What I’m trying to say is that these early reports don’t provide any credible figures. But even if sales are as bad as all get-out, you’re forgetting one thing: It almost doesn’t matter., because Microsoft is in this for the long haul. They’re going to continue pushing this system ahead, and pushing it to developers and users.

    Put simply, Windows Phone is already more innovative than anything offered by Apple or Google in the smart phone space. And it’s only going to get better over time. I’m not just comfortable with my phone, I recommend it to others and prefer it over everything else out there for myself. Windows Phone is just demonstrably better. There are few products where it’s so black and white. Maybe that’s what has the other side so freaked.

    And before some Apple sycophant points out that I’ve been writing about the ways in which Microsoft needs to fix Windows Phone, my response is simple: Right. I’m supporting Windows Phone users here, not cherry-coating it for the delight of some corporate overseer.

  7. And don’t forget that AT&T just upped their early termination fees and even people who may be interested are likely to still be under contract. I know I wouldn’t want to pay a whole bunch extra just to be an early adopted (no matter what platform). Add in the fact that a lot of people wait for SP1 for MS products and I think we may see more next year. In this case, my contract was up and I was eligible to upgrade. My second line was _way_ outside of contract and ready to upgrade. I think it’s too early to really say much about unit sales at this point.

  8. Phone is not something that people buy everyday and change it like other things. Most people wait until the end of contract and then they buy new phones. In my case we have family plan with5 line and all of them have contract for like 7,8 months.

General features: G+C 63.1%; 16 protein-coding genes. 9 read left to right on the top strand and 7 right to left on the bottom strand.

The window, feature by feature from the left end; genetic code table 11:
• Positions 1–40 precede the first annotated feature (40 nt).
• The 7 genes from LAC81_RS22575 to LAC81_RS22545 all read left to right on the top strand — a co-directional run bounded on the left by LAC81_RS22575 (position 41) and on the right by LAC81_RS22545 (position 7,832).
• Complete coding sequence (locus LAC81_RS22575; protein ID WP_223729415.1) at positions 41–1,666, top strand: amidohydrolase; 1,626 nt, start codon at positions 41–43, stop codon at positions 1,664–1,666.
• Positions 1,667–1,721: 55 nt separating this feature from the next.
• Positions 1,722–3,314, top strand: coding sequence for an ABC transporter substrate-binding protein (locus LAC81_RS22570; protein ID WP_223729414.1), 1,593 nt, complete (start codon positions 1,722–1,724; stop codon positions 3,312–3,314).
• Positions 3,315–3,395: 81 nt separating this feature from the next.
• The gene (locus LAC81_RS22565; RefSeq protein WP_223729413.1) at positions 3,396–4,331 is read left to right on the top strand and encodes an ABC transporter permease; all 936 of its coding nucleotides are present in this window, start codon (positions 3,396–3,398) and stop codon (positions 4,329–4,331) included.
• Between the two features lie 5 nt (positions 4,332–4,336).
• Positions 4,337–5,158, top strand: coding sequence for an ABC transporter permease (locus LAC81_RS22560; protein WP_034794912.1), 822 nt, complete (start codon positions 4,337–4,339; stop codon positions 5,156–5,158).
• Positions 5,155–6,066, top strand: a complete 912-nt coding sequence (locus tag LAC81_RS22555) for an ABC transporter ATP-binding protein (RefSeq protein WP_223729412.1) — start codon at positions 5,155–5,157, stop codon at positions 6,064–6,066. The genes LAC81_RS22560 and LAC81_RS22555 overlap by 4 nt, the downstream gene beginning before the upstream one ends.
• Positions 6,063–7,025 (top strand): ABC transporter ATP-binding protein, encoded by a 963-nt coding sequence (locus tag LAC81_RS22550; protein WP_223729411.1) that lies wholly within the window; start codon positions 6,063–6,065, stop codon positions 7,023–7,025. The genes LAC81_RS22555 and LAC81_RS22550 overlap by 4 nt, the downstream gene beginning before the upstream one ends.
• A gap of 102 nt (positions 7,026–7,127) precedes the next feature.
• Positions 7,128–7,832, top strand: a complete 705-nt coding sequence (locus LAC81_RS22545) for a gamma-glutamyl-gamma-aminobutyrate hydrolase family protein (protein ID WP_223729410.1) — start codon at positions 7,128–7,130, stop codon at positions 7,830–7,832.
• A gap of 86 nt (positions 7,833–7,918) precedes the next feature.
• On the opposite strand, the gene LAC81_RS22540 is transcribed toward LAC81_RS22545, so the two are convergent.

As much as I love to get Windows Phone 7 right now because of this contract I don’t right now. But when our contract is up then hell yeah I will get 5 Windows Phone 7 without even thinking about it.

    All these childish news about Android this or that, iPhone is blah blah are come from fanboys. These days Android (google) gfanobys are even worsethan apple fanboys and they are everywhere like worm.

    But the truth is Microsoft is a big company and Windows Phone 7 is amazing platform and has a lot of potential. So I am sure they push it more and make it better and better and people will switch and buy more Windows Phone 7.

    When first Microsoft came with XBXO everybody was like “oh too little too late” and tought Sony has it all and now look at where we are. Sony have hard time to come even close to XBOx and they lose more market to XBXO everyday.

    So as someone that has knowledge about technology I ignore these silly and childish sell news and instead I will try to inform people around me and teach them more about Windows Phone 7 so they can see why it is much better that others.

  9. Just a quick point. I know money is tight for everyone these days, but just figuring a $180 termination fee (think it’s based on months remaining so just pulled this one out of my……head) , you are talking less than .25 per day spread over a new 2 year contract. I know .25 + .25 + adds up if you are on a tight budget, but think of something you can give up today that will net you .25 per day or less than $2.00 per week. Then you don’t have to wait for some WP7 goodness. Hell, if you quit smoking you can probably buy a new phone retail in about three months. Just a thought.

  10. @DavidK:
    Oh boy… That third paragraph [“Put simply, Windows Phone is already more innovative…”] I couldn’t have said any better myself! And as I also wrote elsewhere, yes, the other side is freaked about WP7!

    Another thing, I believe that MS will back up this platform full scale for a long time. There have been questions to MS about the future of Silverlight vs HTML5, but the day that HTML5 becomes a real standard, Silverlight(5,6,7?) will have features that HTML6 can only dream about.
    I’m not fully sure of this (please correct me!), but I think that WPF (Windows Presentation Foundation) is or will be using Silverlight as it’s UI engine. WPF will also be the UI engine of Windows 8. So when Windows 8 hits the street and is implemented in tablets, then all WP7 apps will work with almost no editing at all. It will be sort of like the iPad/iPhone compatibility, but with a full blown Windows OS under the skin. I think MS would like to have it that way.